Technology designed to make home life easier is increasingly being wielded by domestic abusers.
Shelters, particularly in the Bay Area, have documented an increasing number of cases where home security systems, thermostats, music systems and lights–all controlled with the tap of a smart phone–have been used by one spouse to torment the other, according to the New York Times.
Muneerah Budhwani of National Domestic Violence Hotline recounts beginning to receive an number of calls last winter where callers described how “abusers were monitoring and controlling them remotely through the smart home appliances and the smart home system.” Examples include,repeatedly ringing a doorbell, blasting music or turning home temperatures up to extreme levels from a distance.
Victims of this technological abuse were either unable to regain control of their smart devices or–for those still living with their abusers–chose not to due to threats of escalating violence. Organizations who assist survivors of abuse told the Times that some victims end up in psychiatric holds as a result of this kind of abuse as professionals have not believed that household technology could be used in this way. Police and other professionals say the use of technology in abusive relationships is not surprising.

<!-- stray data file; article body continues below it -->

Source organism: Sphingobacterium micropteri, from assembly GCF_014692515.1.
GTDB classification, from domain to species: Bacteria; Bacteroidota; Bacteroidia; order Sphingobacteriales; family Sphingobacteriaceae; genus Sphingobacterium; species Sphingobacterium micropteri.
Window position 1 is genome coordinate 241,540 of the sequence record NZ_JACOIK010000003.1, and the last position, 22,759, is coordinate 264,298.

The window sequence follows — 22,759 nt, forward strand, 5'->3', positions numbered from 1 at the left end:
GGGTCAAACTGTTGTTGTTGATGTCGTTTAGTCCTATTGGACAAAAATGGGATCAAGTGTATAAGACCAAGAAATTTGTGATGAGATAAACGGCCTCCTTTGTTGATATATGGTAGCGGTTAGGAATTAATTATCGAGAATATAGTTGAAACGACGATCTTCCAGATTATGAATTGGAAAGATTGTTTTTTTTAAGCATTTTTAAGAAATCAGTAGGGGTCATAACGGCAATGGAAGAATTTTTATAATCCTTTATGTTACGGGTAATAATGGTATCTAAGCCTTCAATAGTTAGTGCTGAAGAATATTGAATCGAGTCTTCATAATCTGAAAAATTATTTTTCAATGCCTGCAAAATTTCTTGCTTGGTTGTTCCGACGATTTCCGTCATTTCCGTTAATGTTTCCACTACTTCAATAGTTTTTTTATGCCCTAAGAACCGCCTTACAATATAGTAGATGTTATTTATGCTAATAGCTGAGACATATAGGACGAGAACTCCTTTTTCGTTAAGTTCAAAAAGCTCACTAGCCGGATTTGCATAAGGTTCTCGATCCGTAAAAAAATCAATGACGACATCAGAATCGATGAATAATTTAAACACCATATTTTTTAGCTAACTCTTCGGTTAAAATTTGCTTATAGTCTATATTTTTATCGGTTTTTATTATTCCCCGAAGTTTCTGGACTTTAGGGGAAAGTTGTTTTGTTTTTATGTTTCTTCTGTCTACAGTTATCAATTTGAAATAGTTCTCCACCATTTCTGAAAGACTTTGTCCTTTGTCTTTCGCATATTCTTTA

“It makes complete sense knowing what I know about the psychology of domestic violence suspects. Domestic violence is largely about control — people think of physical violence but there’s emotional violence, too,” said Palo Alto police captain Zach Perron to the Times.
A McKinsey report found that about 29 million homes use some kind of smart technology and estimated the adoption rate was around 30 percent per year. [NYT]—Erin Hudson